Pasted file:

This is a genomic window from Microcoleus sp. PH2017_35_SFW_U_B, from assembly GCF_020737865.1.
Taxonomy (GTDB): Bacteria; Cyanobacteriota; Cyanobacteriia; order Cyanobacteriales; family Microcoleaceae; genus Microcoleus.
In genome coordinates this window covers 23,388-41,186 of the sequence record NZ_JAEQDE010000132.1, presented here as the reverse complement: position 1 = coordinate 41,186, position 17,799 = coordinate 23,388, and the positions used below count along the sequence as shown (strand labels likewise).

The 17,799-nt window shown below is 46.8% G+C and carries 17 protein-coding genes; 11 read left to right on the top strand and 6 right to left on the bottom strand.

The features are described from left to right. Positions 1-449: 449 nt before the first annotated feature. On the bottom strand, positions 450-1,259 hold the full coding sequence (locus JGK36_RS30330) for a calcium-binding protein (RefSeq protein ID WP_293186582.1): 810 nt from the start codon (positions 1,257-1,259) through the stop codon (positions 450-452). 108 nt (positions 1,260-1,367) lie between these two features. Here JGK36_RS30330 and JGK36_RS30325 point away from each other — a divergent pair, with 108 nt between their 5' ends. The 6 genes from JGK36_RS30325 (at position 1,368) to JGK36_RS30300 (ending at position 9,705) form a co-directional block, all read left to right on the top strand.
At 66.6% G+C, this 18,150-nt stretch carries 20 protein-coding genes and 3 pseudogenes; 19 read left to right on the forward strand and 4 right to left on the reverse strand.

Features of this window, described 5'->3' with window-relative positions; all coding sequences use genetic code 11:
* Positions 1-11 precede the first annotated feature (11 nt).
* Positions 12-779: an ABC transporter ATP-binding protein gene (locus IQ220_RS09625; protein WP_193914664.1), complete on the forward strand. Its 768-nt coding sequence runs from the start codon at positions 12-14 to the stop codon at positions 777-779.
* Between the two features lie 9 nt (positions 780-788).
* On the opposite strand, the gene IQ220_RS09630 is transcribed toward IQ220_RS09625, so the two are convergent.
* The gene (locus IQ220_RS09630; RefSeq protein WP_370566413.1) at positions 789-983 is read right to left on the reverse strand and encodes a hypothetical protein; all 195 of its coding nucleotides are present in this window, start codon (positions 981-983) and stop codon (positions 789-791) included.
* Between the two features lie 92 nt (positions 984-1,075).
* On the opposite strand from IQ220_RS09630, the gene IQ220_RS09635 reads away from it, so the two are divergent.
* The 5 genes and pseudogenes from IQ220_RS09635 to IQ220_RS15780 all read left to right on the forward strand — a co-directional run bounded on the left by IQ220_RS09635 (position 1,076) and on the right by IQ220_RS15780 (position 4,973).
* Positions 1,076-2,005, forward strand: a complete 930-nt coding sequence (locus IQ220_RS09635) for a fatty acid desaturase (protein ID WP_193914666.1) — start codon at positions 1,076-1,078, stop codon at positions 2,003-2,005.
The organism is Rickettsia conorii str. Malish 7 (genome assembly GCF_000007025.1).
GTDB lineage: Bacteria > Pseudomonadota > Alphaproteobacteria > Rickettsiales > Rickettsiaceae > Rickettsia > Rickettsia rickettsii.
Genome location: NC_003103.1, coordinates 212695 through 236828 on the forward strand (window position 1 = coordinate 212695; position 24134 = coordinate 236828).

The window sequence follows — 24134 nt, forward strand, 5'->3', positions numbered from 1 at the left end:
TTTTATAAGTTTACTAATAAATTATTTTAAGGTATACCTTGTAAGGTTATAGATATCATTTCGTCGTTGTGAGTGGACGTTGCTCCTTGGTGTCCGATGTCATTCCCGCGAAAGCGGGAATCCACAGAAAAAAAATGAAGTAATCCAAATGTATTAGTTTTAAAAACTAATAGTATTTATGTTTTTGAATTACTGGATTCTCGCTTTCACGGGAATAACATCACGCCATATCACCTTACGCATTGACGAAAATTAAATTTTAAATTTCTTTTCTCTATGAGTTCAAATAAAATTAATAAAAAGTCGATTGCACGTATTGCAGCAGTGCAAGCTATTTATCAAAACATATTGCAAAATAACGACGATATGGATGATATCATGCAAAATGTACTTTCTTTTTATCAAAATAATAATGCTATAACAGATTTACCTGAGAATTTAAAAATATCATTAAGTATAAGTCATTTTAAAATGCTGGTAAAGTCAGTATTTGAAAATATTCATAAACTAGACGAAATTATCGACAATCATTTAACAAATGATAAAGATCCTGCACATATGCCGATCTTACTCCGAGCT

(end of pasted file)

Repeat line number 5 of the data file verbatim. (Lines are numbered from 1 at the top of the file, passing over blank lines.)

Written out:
The features are described from left to right. Positions 1-449: 449 nt before the first annotated feature. On the bottom strand, positions 450-1,259 hold the full coding sequence (locus JGK36_RS30330) for a calcium-binding protein (RefSeq protein ID WP_293186582.1): 810 nt from the start codon (positions 1,257-1,259) through the stop codon (positions 450-452). 108 nt (positions 1,260-1,367) lie between these two features. Here JGK36_RS30330 and JGK36_RS30325 point away from each other — a divergent pair, with 108 nt between their 5' ends. The 6 genes from JGK36_RS30325 (at position 1,368) to JGK36_RS30300 (ending at position 9,705) form a co-directional block, all read left to right on the top strand.